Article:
Republicans have won four of the last five presidential elections. They win plenty of statewide races, but they hold only 41 percent of House seats and 39 percent of the seats in state legislatures. A clear pattern: Republicans have strong stars but a weak bench. Can that change? A test comes Tuesday in New Jersey.

There the incumbent Republican governor, Thomas H. Kean, led Democrat Peter Shapiro 67 to 16 percent in an October poll. Meanwhile, his Republicans are trying to overturn the Democrats' 43-37 margin in the assembly.

One of the people trying to help bring it off is Jack Rafferty. Tall, silver-haired, with an unlined face at 47, Rafferty has the hearty handshake of a man who has been mayor of Hamilton township for 10 years. It's a big job: historically Democratic, mixed blue-and white-collar, Hamilton has 87,000 people, almost as many as next-door Trenton, and Rafferty got voters to approve a strong- mayor system and a $52,000 salary.

Rafferty was raised as a Democrat and an Irish Catholic; his parents worked polls for Democrats. But when a friend prodded him to run for council 16 years ago it was as a Republican -- "no great philosophical switch," he says. Now he is the Republicans' best hope to win one of the two Assembly seats in the 14th district, which was 50-50 in the 1981 governor's race, a race Kean won statewide by 1,797 votes. Rafferty's work on community rehabilitation and new development makes him popular in Hamilton, and he campaigns elsewhere as a Kean backer.

The stronger Democrat in the 14th is Joseph Bocchini, 41. His pinstriped suit askew, he flicks ashes on the marble floor as he argues before State House reporters that his subcommittee has power to issue a subpoena to Price Waterhouse to look into a contract it has with the state. This is part of the Democrats' strategy: they say they help Kean when he's right but are watchdogs when needed. (Kean disarmingly admits the contract was "screwed up" and says it will be fixed.) Bocchini is raising most of his own money and running on his own local accomplishments (an EPA loan for East Windsor to dredge a lake); he attacks his Hamilton neighbor, Rafferty, because he says he plans to continue as mayor and collect two salaries if he wins.

Both Rafferty and Bocchini light up over the gritty details of local government. No government-is-the-enemy talk here: both assume government can and should solve problems. As Bruce Benedetti, a former Democrat who is in charge of spending $1.2 million as director of Republican Majority '85, goes over 15 targeted districts, he recites one local angle after another. One incumbent has high absenteeism; another couldn't get his toxic waste bill on the floor; a third has failed to win a chairmanship. Challengers have this or that local advantage. Behind his desk in a Trenton rowhouse are charts showing when "radio/print wave 2" is to begin. The mailings and radio ads for each district are prepared by Benedetti's group and only then approved by the candidates: the issues are local, but the campaign is centralized and well organized.

In his wood-paneled office in the old State House, below the picture of Woodrow Wilson, Tom Kean makes it clear this didn't happen by accident. "The legislators have tried to make themselves into little congressmen, with staff, phones and mailing privileges, and so you don't have the kind of coattail effect." That means you must find strong candidates. "Recruiting was the most important part of the equation, and we've gone in district by district to talk popular people into running."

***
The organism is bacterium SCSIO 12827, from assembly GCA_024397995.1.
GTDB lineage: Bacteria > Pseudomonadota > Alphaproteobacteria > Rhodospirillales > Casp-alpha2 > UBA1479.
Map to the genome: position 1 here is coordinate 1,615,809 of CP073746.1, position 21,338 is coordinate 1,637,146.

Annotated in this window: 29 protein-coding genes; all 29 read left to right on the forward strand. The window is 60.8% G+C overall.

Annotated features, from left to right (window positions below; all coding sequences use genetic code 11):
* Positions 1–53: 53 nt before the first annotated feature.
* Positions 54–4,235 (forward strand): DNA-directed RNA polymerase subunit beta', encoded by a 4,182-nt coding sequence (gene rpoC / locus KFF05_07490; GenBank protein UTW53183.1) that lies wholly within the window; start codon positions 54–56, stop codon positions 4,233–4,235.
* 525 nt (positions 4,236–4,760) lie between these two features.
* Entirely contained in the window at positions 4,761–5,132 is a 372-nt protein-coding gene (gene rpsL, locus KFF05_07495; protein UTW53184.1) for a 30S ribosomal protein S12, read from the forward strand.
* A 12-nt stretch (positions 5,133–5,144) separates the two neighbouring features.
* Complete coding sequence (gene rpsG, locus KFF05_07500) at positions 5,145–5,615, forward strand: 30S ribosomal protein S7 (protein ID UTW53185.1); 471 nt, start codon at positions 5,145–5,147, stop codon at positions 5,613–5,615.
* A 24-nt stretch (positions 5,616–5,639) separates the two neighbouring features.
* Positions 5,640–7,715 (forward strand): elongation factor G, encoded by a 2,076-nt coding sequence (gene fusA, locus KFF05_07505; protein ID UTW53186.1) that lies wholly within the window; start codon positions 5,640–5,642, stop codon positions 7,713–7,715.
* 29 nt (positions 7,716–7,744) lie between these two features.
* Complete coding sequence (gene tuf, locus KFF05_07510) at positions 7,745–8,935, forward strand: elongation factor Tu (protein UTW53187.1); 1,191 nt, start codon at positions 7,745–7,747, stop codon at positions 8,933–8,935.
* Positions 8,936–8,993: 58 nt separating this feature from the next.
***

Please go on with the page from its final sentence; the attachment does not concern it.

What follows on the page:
Kean talks with gusto not only about politics, but about the accomplishments of government: new jobs, a transportation trust fund, a clean-water environmental trust fund, enterprise zones, lowering some taxes. He crackles with enthusiasm on his issues for the next four years: environment, raising teachers' salaries, innovative education programs such as lateral entry for teachers. He is proud that he has reached out to blacks and kept his door open to labor.

Kean benefits from his personality and from the widespread feeling that New Jersey is moving in the right direction, that its economy is shooting ahead, that this backyard state has found an identity. He speaks breezily in a Brahmin accent, and like his favorite 20th century president, Teddy Roosevelt ("a distant cousin of my dad's"), seems genuinely interested in ordinary people and eager to talk with them. His job rating is over 70 percent positive. Shapiro is running ads that start with the white letters "BULL" on a black screen, followed by the candidate saying Kean hasn't cleaned up toxic waste as he claims. It is uphill campaigning, and there is no indication that Kean is hurting.

In the assembly races, both parties' candidates try to associate themselves with Kean's perceived successes and New Jersey's progress, the Democrats as incumbents, the Republicans as backers of Kean. If -- as seems likely -- the Republicans gain a majority, they will have proved mainly that they can come up with enough good candidates in a reasonably typical state. That's an achievement, but not one automatically replicable elsewhere. It requires advanced planning, aggressive fund-raising, centralized control of campaigning, a positive commitment to government, and -- not least -- the instinctive political talents of former Democrats. If New Jersey shows the Republicans can develop a strong bench, it will turn out to be one that looks a lot like the other side's.